View from the press (AA Magazine) The small matter of taste
11th Sep 2012
AA magazine sent Angie Voluti to venture into the world of the automotive aftermarket, where Afzal Kahn transforms the ordinary into the extraordinary.
Was anyone really surprised when Paris Hilton ordered a diamond encrusted diamond for her pink Bentley? Or when Wyclef Jean fitted his white hummer H2 with a 140- gallon saltwater aquarium containing two sharks?
Celebrities – or would-be celebrities – have always felt the need to prove their individuality. Go back far enough and you’ll find people fitting bling wheels to their chariots.Exhibitionism was easier in the early days of motoring, before mass production, when rolling chassis were sent to coach builders to be dressed in bespoke bodywork.
But today, almost two million new cars hit Britain’s road annually. No matter how expensive or exotic , they all share the same basic attributes: cabin, body, wheels, lights and an engine. Within each model range, the differences are even more subtle. And therein lies a dilemma. As individuals, we want a beautiful object that’s more or less the same as everybody else’s, yet also unique.This comes at a price, of course, but money is only part of the equation. There is also the small matter of taste. Do you trust your own, or put your faith in a respected designer name?
One such is Bradford based Afzal Kahn, who worked in the car industry for two decades before deciding that even the most beautiful cars could be made more special. Launched in 2003, Kahn Design (see kahndesign.com) is now a British success story, employing up to 80 stylists, designers, and other staff, supporting local industry and serving clients all over the world, including the US, India and Africa.Of course in order to attract celebrities and beautiful people, one must echo their aspirations. Kahn’s 2008 purchase of the “F1” number plate for £460,000, an ongoing partnership with renowned engine builder Cosworth and a recent link up with the fashionable Harris Tweed brand have all raised his profile.
Individuality is the company’s stock in trade. “I dislike conformity,” says Afzal. “For example, I rebelled against the notion that alloy wheels must all have the same common features: mine were the first to stretch the spokes to the very edge of the rim and this is now the most copied design in the industry.”Kahn Design buys and modifies cars in order to demonstrate what it can do, favouring Range Rovers, Jeeps, Bugattis and top-of-the-range Audis. Sensual contrast is a frequent theme: military style 4x4’s are typically upholstered in soft materials such as plush red leather, a splash of luxury in an otherwise practical environment. However, most of the company’s work is devoted to cars brought in by clients for bespoke treatment.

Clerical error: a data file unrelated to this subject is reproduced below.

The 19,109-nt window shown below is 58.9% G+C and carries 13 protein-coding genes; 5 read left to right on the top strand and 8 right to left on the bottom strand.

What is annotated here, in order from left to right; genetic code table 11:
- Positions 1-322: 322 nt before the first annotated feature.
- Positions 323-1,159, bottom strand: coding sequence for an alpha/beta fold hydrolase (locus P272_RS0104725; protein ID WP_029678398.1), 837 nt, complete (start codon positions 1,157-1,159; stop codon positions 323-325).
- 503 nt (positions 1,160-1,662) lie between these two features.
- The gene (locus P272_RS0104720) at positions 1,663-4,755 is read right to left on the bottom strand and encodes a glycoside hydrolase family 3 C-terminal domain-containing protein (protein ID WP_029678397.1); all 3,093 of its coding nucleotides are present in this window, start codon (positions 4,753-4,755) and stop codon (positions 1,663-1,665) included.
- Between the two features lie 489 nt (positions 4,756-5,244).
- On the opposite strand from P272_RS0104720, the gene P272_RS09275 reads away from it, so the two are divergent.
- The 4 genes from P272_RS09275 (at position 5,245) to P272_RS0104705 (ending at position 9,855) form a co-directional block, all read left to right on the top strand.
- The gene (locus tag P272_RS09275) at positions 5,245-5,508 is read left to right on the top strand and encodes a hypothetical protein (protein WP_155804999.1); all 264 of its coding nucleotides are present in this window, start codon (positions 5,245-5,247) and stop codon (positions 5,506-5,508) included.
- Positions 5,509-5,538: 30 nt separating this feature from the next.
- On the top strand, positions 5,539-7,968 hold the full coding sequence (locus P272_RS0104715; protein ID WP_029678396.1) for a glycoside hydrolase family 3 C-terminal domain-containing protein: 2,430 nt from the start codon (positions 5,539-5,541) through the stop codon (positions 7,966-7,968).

Choices, naturally, are driven by personality: a set of twins bought identical matt-grey Rolls-Royces. Another anonymous client wanted her car completely white, inside and out, despite the fact that her children played rugby, while the chairman of a well-known Premier League football club had its crest stitched into the seats of his modified car. Money is rarely a problem: Saudi princesses have been known to spend £100,000 on accessories. But whether it’s a Kahn Design wristwatch, a set of wheels, a new interior or a complete makeover, the common denominator is the brand. In automotive terms, Kahn is the ultimate designer label.There are parallels with the fashion world because cars can be seen as clothing made metal (or carbon fibre). You may acccesorise them in any way you choose at Kahn Design.
Just as some women spend all their spare money on shoes, young men seem predisposed to splash their cash on cars, even if they begin with nothing more than a large-bore chrome exhaust bolted to a humble hatchback. Of course the results can be ridiculous – because some people have no dress sense.A champion of tasteless transport is former Manchester City (now Aston Villa) midfielder Stephen Ireland, who was once unwise to be seen in a black Range Rover with pink wheels, grille, badges and upholstery. Seeking something more impressive, he bought himself a white Audi R8 but insisted on red details around the headlights and grille, soon repainted in a more appropriate Man City blue. Obsessed with Superman, he even had a blue, version of the comic hero’s logo painted on the petrol filler cap.
Another extravagance to get Stephen’s red-trim treatment was the Bentley Continental GT he bought for girlfriend Jessica Lawler’s 24th birthday. Like the Audi, the 202mph convertible had white bodywork with a red side- stripe that almost matched the car’s red hood. It also boasted red, white and black wheels and matching leather interior.Perhaps inspired by David Beckham’s Rolls Royce, which has the number “23” embroidered onto the seats, he had “To Jess love Stephen” stitched into the upholstery. The winged “B” of the Bentley badge was even changed to Jessica’s initials for an extra £1,000 and she soon did another £5,000 worth of damage in a parking mishap.
This sort of thing only encourages the perception that come celebrities – footballers in particular – have more money than sense. Manchester City striker Mario Balotelli recently drew media attention for allegedly splashing out on a vinyl wrap that changed his Maserati Gran Turismo from white to black. In fact, as anyone with any car knowledge could see, he had simply bought himself another Maserati.Well, how else would you spend £100,000 a week?
This article was published in the spring edition of AA Magazine.